Around the same time last year, Aizu-Wakamatsu in Fukushima was the highlight of my Japan trip so I thought that for my trip this year, I should return again to Fukushima. The Real Fukushima website popped up during my travel research and the next thing I know is that I scored myself a private tour of Fukushima’s coastal area where the nuclear disaster occurred. On the day of the tour, I took a train from Sendai to Haranomachi Station to meet up with Karin, a local guide. She handed me a map of the area and a pocket dosimeter that detects radiation. Being a medical radiation worker, I was already familiar with the gadget and numbers so anything to do with radiation didn’t bother me at all. We began the tour with a visit to the port to get a first-hand look of what was left after the tsunami before visiting the new graveyard built uphill where a memorial monument was installed with the names of those who lost their lives back then. We also stopped by Karin’s lovely AirBnb for a short break before lunchtime.
We went to Urashima Sushi Restaurant in Odaka Town for lunch and as a huge fan of Japanese sushi, I dare say that I had the best sushi during my 3-week trip around Japan there! The restaurant is currently the only sushi restaurant in that town and is managed by a father-son duo with the father being the most chatty among the two. The restaurant feels new, probably recently renovated or rebuilt with a homely atmosphere. Since the menu is in Japanese, Karin helped me order their “super excellent set” and I was not disappointed at all. Their “otoro” and “chutoro” melted in my mouth that I thought I was in sushi heaven for a bit. I couldn’t have enough of it. I almost forgot that my tour is not over yet as Mr Sasaki, a local government officer, was going to drive me to the restricted zone.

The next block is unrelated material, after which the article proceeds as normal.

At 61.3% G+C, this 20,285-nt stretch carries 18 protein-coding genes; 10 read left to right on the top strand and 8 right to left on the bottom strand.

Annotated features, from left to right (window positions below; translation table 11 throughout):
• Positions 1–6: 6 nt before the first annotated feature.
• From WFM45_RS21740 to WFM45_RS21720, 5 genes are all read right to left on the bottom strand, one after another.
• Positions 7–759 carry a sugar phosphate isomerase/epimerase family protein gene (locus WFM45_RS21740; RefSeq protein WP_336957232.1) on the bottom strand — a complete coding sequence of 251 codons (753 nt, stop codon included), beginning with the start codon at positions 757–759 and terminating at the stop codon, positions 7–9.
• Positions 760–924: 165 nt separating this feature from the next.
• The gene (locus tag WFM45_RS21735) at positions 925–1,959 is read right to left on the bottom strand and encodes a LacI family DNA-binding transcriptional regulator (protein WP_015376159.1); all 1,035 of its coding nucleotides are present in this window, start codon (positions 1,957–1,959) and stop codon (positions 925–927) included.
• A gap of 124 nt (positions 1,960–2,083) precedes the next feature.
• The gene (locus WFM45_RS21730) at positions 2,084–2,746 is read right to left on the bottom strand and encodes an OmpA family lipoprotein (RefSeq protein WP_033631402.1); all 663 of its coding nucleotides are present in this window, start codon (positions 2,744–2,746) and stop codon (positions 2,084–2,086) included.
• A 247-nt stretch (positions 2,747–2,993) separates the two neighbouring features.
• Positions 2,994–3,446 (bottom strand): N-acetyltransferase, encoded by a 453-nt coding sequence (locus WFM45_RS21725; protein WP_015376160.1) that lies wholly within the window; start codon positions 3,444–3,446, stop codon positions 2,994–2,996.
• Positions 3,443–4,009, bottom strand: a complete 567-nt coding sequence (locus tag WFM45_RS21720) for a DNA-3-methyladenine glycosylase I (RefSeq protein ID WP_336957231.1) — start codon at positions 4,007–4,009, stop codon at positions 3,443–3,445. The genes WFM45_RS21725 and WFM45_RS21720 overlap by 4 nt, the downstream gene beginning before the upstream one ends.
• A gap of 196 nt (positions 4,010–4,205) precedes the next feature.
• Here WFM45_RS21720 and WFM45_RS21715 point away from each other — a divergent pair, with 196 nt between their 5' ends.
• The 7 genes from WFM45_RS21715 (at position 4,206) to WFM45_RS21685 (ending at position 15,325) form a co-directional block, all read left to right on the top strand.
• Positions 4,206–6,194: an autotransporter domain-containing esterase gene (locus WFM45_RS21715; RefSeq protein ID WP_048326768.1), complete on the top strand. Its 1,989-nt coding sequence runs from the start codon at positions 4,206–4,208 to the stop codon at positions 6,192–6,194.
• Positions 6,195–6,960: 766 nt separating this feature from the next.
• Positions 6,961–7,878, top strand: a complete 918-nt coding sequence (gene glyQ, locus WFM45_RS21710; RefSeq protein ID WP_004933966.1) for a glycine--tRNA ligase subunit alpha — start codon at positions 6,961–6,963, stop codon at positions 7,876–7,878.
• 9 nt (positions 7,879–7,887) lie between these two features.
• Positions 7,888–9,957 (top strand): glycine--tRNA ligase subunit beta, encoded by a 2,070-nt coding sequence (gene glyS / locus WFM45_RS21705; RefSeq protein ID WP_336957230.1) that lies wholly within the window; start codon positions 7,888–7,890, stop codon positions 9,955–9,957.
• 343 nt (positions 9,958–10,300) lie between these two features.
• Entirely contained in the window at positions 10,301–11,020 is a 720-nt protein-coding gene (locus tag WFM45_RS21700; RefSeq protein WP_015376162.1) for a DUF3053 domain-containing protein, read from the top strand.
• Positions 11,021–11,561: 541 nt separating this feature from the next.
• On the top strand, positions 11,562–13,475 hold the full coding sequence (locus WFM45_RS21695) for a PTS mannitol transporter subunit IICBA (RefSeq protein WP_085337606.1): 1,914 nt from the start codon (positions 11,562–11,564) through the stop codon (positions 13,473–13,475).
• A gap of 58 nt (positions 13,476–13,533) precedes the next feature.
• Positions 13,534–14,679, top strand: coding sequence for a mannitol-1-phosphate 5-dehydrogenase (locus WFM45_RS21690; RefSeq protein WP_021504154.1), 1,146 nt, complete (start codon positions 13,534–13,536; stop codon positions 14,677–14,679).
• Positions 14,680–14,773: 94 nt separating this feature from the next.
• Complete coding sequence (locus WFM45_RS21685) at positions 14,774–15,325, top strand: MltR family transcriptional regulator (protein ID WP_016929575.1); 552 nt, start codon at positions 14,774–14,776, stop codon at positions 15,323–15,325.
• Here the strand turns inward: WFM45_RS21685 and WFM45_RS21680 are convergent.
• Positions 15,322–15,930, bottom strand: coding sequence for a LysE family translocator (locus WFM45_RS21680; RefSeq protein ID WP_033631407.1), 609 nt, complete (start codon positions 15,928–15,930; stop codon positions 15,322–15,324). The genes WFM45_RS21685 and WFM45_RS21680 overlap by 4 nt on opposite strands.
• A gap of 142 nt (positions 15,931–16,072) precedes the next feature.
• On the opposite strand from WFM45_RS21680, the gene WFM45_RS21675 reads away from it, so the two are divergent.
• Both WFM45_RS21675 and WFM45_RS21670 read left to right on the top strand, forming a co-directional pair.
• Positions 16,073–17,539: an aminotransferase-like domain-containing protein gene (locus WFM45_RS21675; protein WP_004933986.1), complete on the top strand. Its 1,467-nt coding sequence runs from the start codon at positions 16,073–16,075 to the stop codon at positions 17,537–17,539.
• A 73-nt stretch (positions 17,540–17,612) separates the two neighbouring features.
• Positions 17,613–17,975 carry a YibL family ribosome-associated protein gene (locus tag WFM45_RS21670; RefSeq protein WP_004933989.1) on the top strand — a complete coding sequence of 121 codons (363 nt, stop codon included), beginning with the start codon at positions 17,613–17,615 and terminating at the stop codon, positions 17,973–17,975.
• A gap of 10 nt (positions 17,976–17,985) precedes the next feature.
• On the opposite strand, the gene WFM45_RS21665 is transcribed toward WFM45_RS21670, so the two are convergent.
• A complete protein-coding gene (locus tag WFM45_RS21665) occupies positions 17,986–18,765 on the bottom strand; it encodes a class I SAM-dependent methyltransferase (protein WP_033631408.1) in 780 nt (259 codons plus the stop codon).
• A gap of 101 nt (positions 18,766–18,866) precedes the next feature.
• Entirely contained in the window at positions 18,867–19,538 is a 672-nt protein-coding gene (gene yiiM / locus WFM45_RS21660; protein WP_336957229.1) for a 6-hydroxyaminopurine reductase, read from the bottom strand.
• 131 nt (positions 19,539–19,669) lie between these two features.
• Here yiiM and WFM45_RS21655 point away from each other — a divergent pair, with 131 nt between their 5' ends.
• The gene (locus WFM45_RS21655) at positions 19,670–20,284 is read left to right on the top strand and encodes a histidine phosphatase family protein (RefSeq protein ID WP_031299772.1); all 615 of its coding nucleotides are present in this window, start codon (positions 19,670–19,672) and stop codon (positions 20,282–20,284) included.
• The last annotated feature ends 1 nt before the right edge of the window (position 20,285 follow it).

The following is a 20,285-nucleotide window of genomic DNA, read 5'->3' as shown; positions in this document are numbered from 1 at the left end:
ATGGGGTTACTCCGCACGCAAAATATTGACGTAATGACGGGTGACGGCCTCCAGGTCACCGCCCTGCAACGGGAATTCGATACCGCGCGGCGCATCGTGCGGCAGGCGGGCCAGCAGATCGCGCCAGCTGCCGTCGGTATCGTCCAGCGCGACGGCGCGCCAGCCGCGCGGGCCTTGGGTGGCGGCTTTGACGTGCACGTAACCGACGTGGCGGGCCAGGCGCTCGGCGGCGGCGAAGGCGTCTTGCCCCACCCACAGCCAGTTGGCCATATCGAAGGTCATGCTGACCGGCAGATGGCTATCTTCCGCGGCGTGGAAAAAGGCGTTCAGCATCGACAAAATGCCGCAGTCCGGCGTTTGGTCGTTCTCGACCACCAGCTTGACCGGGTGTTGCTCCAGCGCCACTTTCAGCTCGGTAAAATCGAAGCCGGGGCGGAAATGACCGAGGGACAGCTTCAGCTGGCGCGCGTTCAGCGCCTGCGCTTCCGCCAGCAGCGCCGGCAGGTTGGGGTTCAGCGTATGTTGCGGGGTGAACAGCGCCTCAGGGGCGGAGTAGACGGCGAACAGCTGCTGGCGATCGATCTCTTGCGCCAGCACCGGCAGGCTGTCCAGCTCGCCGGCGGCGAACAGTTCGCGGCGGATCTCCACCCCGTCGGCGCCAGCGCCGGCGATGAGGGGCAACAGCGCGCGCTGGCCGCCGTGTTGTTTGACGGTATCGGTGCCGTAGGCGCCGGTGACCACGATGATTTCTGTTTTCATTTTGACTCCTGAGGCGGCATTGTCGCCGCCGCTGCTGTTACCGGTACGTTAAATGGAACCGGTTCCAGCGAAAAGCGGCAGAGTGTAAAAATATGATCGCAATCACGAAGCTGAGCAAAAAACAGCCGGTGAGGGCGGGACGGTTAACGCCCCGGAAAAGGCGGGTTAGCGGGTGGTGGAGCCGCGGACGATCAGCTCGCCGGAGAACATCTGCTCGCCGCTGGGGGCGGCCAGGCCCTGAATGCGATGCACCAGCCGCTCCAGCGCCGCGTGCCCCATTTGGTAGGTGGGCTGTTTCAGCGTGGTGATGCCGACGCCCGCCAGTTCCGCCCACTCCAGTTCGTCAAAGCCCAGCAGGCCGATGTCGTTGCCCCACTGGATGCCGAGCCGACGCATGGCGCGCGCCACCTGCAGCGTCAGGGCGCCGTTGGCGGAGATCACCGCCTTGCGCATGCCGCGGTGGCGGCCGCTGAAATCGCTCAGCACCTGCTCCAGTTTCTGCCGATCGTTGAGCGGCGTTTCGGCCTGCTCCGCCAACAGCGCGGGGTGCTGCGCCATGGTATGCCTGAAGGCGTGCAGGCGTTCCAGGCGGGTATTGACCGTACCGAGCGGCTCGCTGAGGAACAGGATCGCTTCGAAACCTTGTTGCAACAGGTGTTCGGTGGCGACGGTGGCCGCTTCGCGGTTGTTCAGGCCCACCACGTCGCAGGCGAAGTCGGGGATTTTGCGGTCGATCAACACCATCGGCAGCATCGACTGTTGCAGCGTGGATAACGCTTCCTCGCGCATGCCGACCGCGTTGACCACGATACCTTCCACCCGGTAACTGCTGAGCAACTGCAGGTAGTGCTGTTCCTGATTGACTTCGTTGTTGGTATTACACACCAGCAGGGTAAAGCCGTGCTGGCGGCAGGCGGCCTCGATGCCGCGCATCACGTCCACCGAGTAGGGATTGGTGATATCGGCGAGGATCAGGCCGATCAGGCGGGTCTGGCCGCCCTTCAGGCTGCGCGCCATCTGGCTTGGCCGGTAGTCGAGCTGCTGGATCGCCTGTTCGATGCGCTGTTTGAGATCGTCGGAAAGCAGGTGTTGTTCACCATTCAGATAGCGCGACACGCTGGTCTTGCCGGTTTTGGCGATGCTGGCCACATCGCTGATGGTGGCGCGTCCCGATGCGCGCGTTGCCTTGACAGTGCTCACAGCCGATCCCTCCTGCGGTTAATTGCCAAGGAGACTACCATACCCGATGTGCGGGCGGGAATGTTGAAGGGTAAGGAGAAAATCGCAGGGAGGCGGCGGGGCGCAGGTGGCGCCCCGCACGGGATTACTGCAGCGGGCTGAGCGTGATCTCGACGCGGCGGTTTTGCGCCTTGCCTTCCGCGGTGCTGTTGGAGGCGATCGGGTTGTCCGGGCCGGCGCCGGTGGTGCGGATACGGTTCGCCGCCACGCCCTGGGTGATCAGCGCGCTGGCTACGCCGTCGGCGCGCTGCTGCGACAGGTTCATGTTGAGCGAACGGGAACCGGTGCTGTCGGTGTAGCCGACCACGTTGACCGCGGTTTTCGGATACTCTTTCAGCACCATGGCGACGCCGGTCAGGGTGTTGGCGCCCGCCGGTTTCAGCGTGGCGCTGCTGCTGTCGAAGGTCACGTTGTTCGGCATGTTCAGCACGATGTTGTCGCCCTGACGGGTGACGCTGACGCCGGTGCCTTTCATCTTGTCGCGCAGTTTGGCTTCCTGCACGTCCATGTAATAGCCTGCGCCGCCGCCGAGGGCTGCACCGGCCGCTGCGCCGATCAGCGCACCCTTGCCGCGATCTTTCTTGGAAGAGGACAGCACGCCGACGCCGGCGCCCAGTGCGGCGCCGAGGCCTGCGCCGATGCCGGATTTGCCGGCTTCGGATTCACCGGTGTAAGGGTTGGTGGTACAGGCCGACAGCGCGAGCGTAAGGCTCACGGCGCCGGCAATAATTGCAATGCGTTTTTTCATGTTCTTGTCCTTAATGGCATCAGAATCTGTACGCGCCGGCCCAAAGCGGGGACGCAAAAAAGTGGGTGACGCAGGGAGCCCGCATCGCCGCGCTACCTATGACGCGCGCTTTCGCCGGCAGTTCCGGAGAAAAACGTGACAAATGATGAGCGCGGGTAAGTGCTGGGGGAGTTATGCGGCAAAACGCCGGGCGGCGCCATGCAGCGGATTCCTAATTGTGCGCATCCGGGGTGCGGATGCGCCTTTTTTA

After that awesome lunch, Mr Sasaki drove me around to visit some local homes. We tried to look for the famous bike cat but they were not home, probably out biking somewhere I guess. I was especially amused by the story of the owner of a cow farm there too. We probably drove through a lot of the evacuation zones and visited a number of abandoned places like an elderly community centre, a hospital and Okutama Town itself. The places that were abandoned felt like a scene from a zombie apocalypse video game and I saw a few wild boars run across the road but they were gone before I could snap a picture.
The tour lasted longer than I expected but it was a very unique and rewarding experience. I believe that it’s natural to fear the unknown so I’m sure more radiation awareness and education can go a long way in rebuilding the town. The Real Fukushima website is already a huge step in the right direction. I’m forever grateful to both Karin and Mr Sasaki for taking the time to show me around and I can only wish the best for them.
Probably my only regret during the tour was that I didn’t ask to go back to that sushi restaurant for dinner that evening just before I left for Sendai.